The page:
Friday, 11 March 2016

Reveries of libraries, the twelfth : LOAN RANGES



 Philip Harvey

There is a geology library that loans rocks. The cataloguing of pumice, gneiss, dolomite, sandstone, slate &c. is a creative act, as is the application of the barcode. Hours of reading pleasure as geologists study items unavailable in the field. Return to the counter, not through the window.

Skeletons as teaching aids are loaned out from some libraries. Cats are fairly easy to manage but humans are ungainly and you don’t want parts to drop off on public transport.

Some art libraries loan large framed pictures. Students of Cubism take Braques on their backs for closer angular analysis at home. Borrowers keep a feature wall for location of new paintings added to the library collection. The connoisseur may convert her spare room into the Sistine Chapel, saving on air costs.

Culinary libraries loan cake tins and everyday gadgets for cutting, creasing, plunging, stirring and whipping. The trend though to providing all implements mentioned in cookbooks on adjacent library shelves has seen a glut of empanada forks, cucumber infusers, heart-shaped sandwich presses, ravioli rolling pins, spice bombs, &c. across the industry that has driven some librarians to ask for a review of practice. Nor can librarians be blamed if the cake burns, as it were, accusations that have only fanned the flames of this debate.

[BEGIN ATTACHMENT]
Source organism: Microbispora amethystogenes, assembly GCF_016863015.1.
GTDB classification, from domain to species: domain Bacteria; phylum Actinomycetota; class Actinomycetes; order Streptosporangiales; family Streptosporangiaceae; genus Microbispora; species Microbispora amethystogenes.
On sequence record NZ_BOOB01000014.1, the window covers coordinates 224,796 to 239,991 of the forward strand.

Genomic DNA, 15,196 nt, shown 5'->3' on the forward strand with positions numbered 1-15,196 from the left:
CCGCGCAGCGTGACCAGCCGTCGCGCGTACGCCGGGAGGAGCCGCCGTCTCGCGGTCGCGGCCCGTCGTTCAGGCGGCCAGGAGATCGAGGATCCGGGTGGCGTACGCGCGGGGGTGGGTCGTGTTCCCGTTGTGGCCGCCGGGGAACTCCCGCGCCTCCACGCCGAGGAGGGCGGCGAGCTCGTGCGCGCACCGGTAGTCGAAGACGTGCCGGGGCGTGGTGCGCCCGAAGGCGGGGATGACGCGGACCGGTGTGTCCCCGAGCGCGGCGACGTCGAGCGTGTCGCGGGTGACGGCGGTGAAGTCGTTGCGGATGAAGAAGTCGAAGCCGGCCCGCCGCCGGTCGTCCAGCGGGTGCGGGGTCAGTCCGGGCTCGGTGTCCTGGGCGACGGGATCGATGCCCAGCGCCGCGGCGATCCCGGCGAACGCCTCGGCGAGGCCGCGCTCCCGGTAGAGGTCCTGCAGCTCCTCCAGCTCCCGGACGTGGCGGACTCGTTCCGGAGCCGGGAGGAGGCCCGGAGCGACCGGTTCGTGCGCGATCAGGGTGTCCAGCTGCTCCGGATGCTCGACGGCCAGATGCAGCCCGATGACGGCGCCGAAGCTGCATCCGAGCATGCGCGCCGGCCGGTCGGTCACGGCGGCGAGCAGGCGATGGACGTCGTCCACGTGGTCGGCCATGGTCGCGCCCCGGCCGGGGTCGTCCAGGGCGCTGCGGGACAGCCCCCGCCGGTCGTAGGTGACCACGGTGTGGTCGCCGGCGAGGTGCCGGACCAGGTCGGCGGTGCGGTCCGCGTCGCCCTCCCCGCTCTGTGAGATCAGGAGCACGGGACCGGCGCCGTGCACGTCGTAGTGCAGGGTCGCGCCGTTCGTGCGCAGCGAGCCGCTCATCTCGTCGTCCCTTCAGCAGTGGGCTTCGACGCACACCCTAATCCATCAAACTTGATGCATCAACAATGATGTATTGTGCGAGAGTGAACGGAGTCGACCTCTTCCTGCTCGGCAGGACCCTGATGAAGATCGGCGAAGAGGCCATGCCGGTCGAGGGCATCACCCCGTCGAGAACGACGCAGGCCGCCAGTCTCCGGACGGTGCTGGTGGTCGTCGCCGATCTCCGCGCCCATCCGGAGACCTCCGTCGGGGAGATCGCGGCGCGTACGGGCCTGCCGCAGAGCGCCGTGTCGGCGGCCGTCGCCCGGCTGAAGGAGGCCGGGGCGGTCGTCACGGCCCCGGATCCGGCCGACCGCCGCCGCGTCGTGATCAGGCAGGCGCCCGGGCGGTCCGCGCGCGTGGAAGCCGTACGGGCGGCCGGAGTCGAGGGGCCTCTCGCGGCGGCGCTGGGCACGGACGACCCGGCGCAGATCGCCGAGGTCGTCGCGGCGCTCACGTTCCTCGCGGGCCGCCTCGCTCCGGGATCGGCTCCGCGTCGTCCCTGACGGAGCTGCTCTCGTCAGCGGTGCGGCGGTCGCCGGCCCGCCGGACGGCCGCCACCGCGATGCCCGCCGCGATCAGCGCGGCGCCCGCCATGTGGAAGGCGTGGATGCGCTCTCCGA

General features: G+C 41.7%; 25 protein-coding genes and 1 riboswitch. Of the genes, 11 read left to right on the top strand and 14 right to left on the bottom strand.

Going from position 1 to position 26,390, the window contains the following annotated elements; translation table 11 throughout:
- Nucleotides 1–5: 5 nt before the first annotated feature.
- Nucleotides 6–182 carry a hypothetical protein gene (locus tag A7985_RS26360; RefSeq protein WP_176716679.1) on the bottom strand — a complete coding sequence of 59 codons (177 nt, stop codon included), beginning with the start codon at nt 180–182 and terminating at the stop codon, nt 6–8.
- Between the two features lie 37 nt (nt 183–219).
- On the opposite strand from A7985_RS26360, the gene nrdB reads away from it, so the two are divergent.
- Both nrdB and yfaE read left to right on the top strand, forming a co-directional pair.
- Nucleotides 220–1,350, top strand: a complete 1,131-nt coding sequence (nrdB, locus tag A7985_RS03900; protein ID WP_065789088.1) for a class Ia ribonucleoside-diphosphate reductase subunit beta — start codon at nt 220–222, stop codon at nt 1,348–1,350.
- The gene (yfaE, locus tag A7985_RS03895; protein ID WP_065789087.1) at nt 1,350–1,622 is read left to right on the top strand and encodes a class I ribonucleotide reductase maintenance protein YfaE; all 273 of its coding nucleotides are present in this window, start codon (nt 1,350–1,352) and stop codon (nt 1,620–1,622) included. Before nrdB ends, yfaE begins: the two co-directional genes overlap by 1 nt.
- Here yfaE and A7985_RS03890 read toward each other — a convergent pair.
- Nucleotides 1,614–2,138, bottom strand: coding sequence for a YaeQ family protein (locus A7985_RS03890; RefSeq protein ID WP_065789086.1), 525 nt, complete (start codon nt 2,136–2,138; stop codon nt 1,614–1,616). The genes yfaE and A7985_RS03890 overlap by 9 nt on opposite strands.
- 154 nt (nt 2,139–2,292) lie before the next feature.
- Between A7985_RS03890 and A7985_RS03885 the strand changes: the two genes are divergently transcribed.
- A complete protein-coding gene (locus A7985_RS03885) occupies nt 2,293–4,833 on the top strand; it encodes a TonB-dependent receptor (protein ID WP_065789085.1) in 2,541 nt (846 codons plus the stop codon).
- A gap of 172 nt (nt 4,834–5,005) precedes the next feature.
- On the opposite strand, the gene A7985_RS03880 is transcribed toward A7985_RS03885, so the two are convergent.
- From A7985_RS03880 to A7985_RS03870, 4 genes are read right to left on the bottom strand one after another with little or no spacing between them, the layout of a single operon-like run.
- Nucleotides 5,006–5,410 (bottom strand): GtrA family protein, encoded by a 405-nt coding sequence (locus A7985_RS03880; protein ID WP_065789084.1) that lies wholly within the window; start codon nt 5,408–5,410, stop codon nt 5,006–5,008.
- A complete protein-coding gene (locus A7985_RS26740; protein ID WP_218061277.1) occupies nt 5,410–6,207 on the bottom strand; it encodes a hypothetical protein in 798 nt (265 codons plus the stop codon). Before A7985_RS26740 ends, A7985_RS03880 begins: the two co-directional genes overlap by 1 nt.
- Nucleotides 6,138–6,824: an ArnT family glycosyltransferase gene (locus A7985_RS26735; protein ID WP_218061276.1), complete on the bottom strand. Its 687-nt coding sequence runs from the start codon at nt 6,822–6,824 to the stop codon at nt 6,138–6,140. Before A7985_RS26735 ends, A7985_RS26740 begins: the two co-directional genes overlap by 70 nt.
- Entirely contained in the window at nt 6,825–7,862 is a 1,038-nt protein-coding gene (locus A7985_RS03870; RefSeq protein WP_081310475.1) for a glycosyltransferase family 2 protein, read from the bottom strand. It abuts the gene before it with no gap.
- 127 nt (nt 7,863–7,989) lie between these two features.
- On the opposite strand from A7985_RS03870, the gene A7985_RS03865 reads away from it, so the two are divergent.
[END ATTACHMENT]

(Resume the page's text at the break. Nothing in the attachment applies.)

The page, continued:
The same may be said of music libraries. Borrowers grateful for the loan of the Fender Stratocaster cannot blame the librarian for bad tuning or broken strings. The library cannot promise an instant hit. Smashing the guitar over the library counter in protest does not make you Pete Townshend and you will be billed for a replacement within fourteen days, of guitar and counter.

A bad tradesman blames the librarian rather than his tools. It doesn’t matter how well a tool library is maintained, someone will complain. Dig deep and take a break.

A library in Canada loans people. This is somewhat different from the above as people talk back at the borrower and may even refuse to be returned on the due date. People on loan have been known to fall in love with their borrower, and sometimes the feeling is reciprocated, leading to complications with circulations officers who want their person back now and anyway their person is reserved all of next week.

The risk of non-compliance only escalates with the library cat. Cats on loan can freak out and hide under a dresser, rather than sit curled in the borrower’s lap. They are indifferent to the silly twelve-point rules of mere humans, choosing to sleep when they should be prancing and prancing when they should be bookend-like. Cats prefer their familiar territory, for which reason library cats are best kept in the library, where they pass the time looking Egyptian.

The book ate my dog is the likely excuse that canine librarians will hear, more often than anyone could imagine possible. Again, leave them sleeping where they lie.

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